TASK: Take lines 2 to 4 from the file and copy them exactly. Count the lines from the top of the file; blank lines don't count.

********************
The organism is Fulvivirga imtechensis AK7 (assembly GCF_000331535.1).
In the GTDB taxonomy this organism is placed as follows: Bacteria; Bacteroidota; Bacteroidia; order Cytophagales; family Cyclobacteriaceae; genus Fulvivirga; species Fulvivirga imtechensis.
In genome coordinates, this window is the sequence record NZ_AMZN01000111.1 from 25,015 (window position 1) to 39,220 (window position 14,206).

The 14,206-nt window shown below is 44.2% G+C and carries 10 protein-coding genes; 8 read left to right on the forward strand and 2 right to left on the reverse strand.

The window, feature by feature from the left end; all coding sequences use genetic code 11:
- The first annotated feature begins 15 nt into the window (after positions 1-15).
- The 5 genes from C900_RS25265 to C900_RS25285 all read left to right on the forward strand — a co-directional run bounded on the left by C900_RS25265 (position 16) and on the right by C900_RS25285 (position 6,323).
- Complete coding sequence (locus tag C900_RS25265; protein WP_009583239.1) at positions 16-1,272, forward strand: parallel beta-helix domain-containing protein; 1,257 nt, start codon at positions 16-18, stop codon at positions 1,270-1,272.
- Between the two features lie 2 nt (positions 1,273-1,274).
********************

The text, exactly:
In the GTDB taxonomy this organism is placed as follows: Bacteria; Bacteroidota; Bacteroidia; order Cytophagales; family Cyclobacteriaceae; genus Fulvivirga; species Fulvivirga imtechensis.
In genome coordinates, this window is the sequence record NZ_AMZN01000111.1 from 25,015 (window position 1) to 39,220 (window position 14,206).

The 14,206-nt window shown below is 44.2% G+C and carries 10 protein-coding genes; 8 read left to right on the forward strand and 2 right to left on the reverse strand.